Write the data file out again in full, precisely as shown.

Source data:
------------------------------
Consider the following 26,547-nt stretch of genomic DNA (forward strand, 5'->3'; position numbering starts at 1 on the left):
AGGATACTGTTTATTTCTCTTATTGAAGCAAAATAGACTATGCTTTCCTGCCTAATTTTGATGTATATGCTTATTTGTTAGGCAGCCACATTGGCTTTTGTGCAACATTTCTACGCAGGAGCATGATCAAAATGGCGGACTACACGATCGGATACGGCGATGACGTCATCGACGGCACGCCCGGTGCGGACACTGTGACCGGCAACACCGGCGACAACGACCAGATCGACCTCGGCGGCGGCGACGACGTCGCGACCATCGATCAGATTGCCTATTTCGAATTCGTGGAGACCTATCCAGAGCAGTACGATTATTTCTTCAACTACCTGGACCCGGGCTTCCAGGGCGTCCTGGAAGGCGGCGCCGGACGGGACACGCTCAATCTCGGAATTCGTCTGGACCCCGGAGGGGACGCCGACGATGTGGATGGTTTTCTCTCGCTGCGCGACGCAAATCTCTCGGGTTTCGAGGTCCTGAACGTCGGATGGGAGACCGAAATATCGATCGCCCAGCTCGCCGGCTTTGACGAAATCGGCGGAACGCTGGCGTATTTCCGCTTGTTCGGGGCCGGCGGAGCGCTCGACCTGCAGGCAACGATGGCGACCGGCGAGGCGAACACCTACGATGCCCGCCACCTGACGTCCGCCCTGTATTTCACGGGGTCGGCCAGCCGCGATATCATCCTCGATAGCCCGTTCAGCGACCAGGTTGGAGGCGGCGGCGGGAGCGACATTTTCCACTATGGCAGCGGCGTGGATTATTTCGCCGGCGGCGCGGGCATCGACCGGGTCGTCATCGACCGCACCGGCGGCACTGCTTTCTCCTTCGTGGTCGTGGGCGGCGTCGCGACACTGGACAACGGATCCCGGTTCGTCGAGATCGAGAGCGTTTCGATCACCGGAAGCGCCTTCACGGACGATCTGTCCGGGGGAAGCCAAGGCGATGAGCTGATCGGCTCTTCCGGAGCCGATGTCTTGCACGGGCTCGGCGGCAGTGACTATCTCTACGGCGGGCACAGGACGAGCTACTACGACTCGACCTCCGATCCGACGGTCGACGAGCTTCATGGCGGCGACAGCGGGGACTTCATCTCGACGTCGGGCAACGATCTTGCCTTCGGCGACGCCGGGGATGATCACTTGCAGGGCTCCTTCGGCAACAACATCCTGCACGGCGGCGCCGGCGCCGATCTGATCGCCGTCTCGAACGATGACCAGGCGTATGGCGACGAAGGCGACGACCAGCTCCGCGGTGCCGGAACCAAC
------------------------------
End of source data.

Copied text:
Consider the following 26,547-nt stretch of genomic DNA (forward strand, 5'->3'; position numbering starts at 1 on the left):
AGGATACTGTTTATTTCTCTTATTGAAGCAAAATAGACTATGCTTTCCTGCCTAATTTTGATGTATATGCTTATTTGTTAGGCAGCCACATTGGCTTTTGTGCAACATTTCTACGCAGGAGCATGATCAAAATGGCGGACTACACGATCGGATACGGCGATGACGTCATCGACGGCACGCCCGGTGCGGACACTGTGACCGGCAACACCGGCGACAACGACCAGATCGACCTCGGCGGCGGCGACGACGTCGCGACCATCGATCAGATTGCCTATTTCGAATTCGTGGAGACCTATCCAGAGCAGTACGATTATTTCTTCAACTACCTGGACCCGGGCTTCCAGGGCGTCCTGGAAGGCGGCGCCGGACGGGACACGCTCAATCTCGGAATTCGTCTGGACCCCGGAGGGGACGCCGACGATGTGGATGGTTTTCTCTCGCTGCGCGACGCAAATCTCTCGGGTTTCGAGGTCCTGAACGTCGGATGGGAGACCGAAATATCGATCGCCCAGCTCGCCGGCTTTGACGAAATCGGCGGAACGCTGGCGTATTTCCGCTTGTTCGGGGCCGGCGGAGCGCTCGACCTGCAGGCAACGATGGCGACCGGCGAGGCGAACACCTACGATGCCCGCCACCTGACGTCCGCCCTGTATTTCACGGGGTCGGCCAGCCGCGATATCATCCTCGATAGCCCGTTCAGCGACCAGGTTGGAGGCGGCGGCGGGAGCGACATTTTCCACTATGGCAGCGGCGTGGATTATTTCGCCGGCGGCGCGGGCATCGACCGGGTCGTCATCGACCGCACCGGCGGCACTGCTTTCTCCTTCGTGGTCGTGGGCGGCGTCGCGACACTGGACAACGGATCCCGGTTCGTCGAGATCGAGAGCGTTTCGATCACCGGAAGCGCCTTCACGGACGATCTGTCCGGGGGAAGCCAAGGCGATGAGCTGATCGGCTCTTCCGGAGCCGATGTCTTGCACGGGCTCGGCGGCAGTGACTATCTCTACGGCGGGCACAGGACGAGCTACTACGACTCGACCTCCGATCCGACGGTCGACGAGCTTCATGGCGGCGACAGCGGGGACTTCATCTCGACGTCGGGCAACGATCTTGCCTTCGGCGACGCCGGGGATGATCACTTGCAGGGCTCCTTCGGCAACAACATCCTGCACGGCGGCGCCGGCGCCGATCTGATCGCCGTCTCGAACGATGACCAGGCGTATGGCGACGAAGGCGACGACCAGCTCCGCGGTGCCGGAACCAAC